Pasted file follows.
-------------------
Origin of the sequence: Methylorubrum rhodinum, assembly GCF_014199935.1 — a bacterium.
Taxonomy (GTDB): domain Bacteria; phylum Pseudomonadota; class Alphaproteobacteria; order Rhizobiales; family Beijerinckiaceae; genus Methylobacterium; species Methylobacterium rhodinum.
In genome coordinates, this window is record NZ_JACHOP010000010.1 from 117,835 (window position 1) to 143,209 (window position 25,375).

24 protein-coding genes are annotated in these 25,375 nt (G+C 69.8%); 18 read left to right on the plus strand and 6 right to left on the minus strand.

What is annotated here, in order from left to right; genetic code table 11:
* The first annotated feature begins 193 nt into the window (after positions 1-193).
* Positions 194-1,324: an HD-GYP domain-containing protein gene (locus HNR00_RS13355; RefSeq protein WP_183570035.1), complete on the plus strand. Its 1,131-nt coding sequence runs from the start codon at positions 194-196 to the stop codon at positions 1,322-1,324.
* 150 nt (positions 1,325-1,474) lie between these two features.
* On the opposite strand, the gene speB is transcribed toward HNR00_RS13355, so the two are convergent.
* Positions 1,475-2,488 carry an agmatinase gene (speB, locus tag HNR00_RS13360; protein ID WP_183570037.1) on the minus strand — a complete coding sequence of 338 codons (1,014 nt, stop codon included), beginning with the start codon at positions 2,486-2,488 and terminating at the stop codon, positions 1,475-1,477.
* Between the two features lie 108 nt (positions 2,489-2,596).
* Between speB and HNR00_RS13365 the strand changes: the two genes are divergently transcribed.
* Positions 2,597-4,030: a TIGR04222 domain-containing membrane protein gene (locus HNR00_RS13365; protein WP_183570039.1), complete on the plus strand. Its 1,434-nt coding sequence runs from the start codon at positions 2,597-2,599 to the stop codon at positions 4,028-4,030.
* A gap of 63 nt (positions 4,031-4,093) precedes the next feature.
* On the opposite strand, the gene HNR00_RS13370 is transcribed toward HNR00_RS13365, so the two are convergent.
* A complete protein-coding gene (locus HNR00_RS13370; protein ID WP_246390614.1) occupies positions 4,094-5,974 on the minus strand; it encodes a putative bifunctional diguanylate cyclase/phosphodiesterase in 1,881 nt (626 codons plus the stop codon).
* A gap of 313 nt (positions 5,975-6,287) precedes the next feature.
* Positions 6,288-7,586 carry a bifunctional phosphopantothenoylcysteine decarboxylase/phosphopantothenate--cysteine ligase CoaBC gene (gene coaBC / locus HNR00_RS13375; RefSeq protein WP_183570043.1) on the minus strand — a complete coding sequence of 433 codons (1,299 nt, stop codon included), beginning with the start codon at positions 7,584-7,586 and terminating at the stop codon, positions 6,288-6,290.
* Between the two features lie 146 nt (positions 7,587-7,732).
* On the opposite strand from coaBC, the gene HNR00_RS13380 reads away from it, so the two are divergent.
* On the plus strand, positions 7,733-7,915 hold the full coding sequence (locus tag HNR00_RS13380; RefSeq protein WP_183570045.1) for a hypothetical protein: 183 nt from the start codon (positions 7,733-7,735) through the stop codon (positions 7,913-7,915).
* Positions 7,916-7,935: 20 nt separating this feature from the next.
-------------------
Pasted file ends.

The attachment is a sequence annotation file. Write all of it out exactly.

Origin of the sequence: Methylorubrum rhodinum, assembly GCF_014199935.1 — a bacterium.
Taxonomy (GTDB): domain Bacteria; phylum Pseudomonadota; class Alphaproteobacteria; order Rhizobiales; family Beijerinckiaceae; genus Methylobacterium; species Methylobacterium rhodinum.
In genome coordinates, this window is record NZ_JACHOP010000010.1 from 117,835 (window position 1) to 143,209 (window position 25,375).

24 protein-coding genes are annotated in these 25,375 nt (G+C 69.8%); 18 read left to right on the plus strand and 6 right to left on the minus strand.

What is annotated here, in order from left to right; genetic code table 11:
* The first annotated feature begins 193 nt into the window (after positions 1-193).
* Positions 194-1,324: an HD-GYP domain-containing protein gene (locus HNR00_RS13355; RefSeq protein WP_183570035.1), complete on the plus strand. Its 1,131-nt coding sequence runs from the start codon at positions 194-196 to the stop codon at positions 1,322-1,324.
* 150 nt (positions 1,325-1,474) lie between these two features.
* On the opposite strand, the gene speB is transcribed toward HNR00_RS13355, so the two are convergent.
* Positions 1,475-2,488 carry an agmatinase gene (speB, locus tag HNR00_RS13360; protein ID WP_183570037.1) on the minus strand — a complete coding sequence of 338 codons (1,014 nt, stop codon included), beginning with the start codon at positions 2,486-2,488 and terminating at the stop codon, positions 1,475-1,477.
* Between the two features lie 108 nt (positions 2,489-2,596).
* Between speB and HNR00_RS13365 the strand changes: the two genes are divergently transcribed.
* Positions 2,597-4,030: a TIGR04222 domain-containing membrane protein gene (locus HNR00_RS13365; protein WP_183570039.1), complete on the plus strand. Its 1,434-nt coding sequence runs from the start codon at positions 2,597-2,599 to the stop codon at positions 4,028-4,030.
* A gap of 63 nt (positions 4,031-4,093) precedes the next feature.
* On the opposite strand, the gene HNR00_RS13370 is transcribed toward HNR00_RS13365, so the two are convergent.
* A complete protein-coding gene (locus HNR00_RS13370; protein ID WP_246390614.1) occupies positions 4,094-5,974 on the minus strand; it encodes a putative bifunctional diguanylate cyclase/phosphodiesterase in 1,881 nt (626 codons plus the stop codon).
* A gap of 313 nt (positions 5,975-6,287) precedes the next feature.
* Positions 6,288-7,586 carry a bifunctional phosphopantothenoylcysteine decarboxylase/phosphopantothenate--cysteine ligase CoaBC gene (gene coaBC / locus HNR00_RS13375; RefSeq protein WP_183570043.1) on the minus strand — a complete coding sequence of 433 codons (1,299 nt, stop codon included), beginning with the start codon at positions 7,584-7,586 and terminating at the stop codon, positions 6,288-6,290.
* Between the two features lie 146 nt (positions 7,587-7,732).
* On the opposite strand from coaBC, the gene HNR00_RS13380 reads away from it, so the two are divergent.
* On the plus strand, positions 7,733-7,915 hold the full coding sequence (locus tag HNR00_RS13380; RefSeq protein WP_183570045.1) for a hypothetical protein: 183 nt from the start codon (positions 7,733-7,735) through the stop codon (positions 7,913-7,915).
* Positions 7,916-7,935: 20 nt separating this feature from the next.